Coastal Management Coastal Management is the understanding of physical/natural processes that impact coastlands (such as erosion, transportation, and deposition), and the application of this knowledge for the sustainable preservation of these coastal zones. It is aimed at protecting our coastline from erosion and preserving the natural ecosystems within and around these coastal zones. The protection/management of coastlands is important because they are naturally flood prone areas which tend to be densely populated and possess economic potential to agriculture, tourism and other industries (“Internet Geography”, n.d). The erosion of coastlines can also lead to the receding of cliffs and the degradation of beach materials. General objectives
However, due to the use of hard measures, downstream of the measures the erosion has UROSION Case Study 21 increased. In between the towns with a fixed coastline, bays seem to be developing due to this erosion. The sea defences seem to be creating artificial headlands because erosion on both sides continues. As time progresses this could mean that the headlands (towns) become more and more exposed to the force of the waves, while the coast in between the headlands will erode more and more until a stable bay is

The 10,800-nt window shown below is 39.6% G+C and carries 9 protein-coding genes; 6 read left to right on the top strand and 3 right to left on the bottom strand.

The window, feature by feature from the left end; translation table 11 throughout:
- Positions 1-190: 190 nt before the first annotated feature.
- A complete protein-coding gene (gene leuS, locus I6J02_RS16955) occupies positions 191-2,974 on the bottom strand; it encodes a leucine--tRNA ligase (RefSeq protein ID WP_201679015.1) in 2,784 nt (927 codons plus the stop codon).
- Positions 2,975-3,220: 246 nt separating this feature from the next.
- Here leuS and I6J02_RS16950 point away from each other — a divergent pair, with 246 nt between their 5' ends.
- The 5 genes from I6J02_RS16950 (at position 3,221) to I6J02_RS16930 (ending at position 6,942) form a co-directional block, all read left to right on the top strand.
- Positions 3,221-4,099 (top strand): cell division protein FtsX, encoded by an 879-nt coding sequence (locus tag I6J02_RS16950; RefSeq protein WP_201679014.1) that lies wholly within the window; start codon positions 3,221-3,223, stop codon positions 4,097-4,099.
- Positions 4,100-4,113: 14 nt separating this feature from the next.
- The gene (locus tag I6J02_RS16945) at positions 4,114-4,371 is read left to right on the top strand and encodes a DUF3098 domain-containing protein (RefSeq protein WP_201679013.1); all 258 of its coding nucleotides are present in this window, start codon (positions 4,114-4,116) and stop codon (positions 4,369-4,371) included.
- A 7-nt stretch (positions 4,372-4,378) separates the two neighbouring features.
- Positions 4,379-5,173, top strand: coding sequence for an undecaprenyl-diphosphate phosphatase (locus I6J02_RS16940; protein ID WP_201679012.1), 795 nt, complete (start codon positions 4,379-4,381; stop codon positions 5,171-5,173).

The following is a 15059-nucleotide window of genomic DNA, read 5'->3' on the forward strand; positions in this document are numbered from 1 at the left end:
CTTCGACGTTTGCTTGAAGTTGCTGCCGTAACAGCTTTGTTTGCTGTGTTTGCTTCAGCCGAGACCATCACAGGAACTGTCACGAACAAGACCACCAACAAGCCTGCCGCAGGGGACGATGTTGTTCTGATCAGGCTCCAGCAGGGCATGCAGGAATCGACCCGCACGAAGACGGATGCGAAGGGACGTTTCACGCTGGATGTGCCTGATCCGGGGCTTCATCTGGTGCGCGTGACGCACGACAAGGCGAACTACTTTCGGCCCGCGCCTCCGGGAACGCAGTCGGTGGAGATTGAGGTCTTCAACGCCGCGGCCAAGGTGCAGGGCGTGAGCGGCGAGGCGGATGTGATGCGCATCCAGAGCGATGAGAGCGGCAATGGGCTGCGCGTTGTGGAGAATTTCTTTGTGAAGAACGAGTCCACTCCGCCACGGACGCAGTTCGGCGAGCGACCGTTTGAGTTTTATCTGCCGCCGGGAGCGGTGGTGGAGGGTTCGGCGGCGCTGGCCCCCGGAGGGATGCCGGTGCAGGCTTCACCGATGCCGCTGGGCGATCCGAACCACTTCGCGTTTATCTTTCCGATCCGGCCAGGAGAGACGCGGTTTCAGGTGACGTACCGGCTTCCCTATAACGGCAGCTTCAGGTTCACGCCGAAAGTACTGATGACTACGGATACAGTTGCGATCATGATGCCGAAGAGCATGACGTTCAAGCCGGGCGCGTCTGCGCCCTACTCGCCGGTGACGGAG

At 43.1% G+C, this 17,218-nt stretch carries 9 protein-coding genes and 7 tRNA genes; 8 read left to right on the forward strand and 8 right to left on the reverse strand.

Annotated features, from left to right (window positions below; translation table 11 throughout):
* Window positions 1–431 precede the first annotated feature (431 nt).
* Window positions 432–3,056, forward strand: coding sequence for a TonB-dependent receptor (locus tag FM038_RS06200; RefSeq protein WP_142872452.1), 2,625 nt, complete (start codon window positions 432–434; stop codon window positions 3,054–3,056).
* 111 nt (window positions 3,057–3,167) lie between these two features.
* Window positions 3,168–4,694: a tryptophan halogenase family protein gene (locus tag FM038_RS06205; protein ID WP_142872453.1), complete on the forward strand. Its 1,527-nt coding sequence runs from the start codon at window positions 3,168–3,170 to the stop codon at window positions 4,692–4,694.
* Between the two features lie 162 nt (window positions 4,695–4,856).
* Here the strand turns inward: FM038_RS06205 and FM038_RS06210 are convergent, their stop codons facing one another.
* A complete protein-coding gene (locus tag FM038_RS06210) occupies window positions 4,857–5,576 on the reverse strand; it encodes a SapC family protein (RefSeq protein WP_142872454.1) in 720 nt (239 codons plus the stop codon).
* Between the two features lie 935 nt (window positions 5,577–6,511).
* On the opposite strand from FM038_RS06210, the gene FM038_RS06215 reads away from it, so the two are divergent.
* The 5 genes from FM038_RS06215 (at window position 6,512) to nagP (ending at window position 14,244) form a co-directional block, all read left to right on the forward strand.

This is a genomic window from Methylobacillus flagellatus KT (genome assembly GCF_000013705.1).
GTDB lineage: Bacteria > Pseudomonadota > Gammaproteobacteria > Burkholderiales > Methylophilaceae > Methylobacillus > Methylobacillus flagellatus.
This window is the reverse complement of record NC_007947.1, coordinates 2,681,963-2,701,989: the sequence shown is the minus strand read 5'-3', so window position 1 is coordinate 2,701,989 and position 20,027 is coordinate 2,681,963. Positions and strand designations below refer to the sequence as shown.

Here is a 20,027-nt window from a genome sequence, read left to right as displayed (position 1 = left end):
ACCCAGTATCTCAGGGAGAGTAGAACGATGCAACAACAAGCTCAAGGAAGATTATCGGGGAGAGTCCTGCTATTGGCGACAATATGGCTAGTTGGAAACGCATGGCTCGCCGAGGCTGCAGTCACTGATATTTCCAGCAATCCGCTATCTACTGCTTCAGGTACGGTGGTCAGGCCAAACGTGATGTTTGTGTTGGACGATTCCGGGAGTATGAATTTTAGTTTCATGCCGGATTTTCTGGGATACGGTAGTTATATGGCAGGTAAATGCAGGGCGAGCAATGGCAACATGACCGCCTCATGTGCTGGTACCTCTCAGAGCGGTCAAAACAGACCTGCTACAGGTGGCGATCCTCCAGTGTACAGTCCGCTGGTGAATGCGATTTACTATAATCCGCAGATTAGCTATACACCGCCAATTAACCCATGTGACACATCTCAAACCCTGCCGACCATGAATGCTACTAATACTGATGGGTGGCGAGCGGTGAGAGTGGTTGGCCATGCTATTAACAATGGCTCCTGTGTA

Meiofauna and macrofauna inhabiting the finer grain size beaches are confined to the oxygenated top few centimetres (Rodriguez et al., 2003), in order to avoid unoxygenated, stagnant black sand. On the other hand, the meiofauna found on beaches with large grain sizes can reach deep into the sediment (Rodriguez et al., 2003), in order to avoid the effects of wave action at the surface. Macrofauna can be negatively affected by wave action on beaches with high wave action and, therefore, tend to reside in more favourable beaches that have less wave action (McLachlan et al., 1996; Rodriguez et al.,
Ved : Cloud seeding Dikes - Holland Thames barrier Sea wall A seawall is a coastal defense system, constructed where the sea (or other coastal water bodies), impact directly upon the coastal land. The purpose of a seawall is to protect areas of human habitation, conservation and leisure activities from the action of tides and waves. As a seawall is a man made structure made of cement, it will interfere with the land and water sediment exchanging. Seawalls are classified as : “A hard engineering shore based structure used to provide protection and to lessen coastal erosion.”. However, a range of environmental problems and issues may arise from the construction of a seawall, including disrupting natural sediment movement / exchange.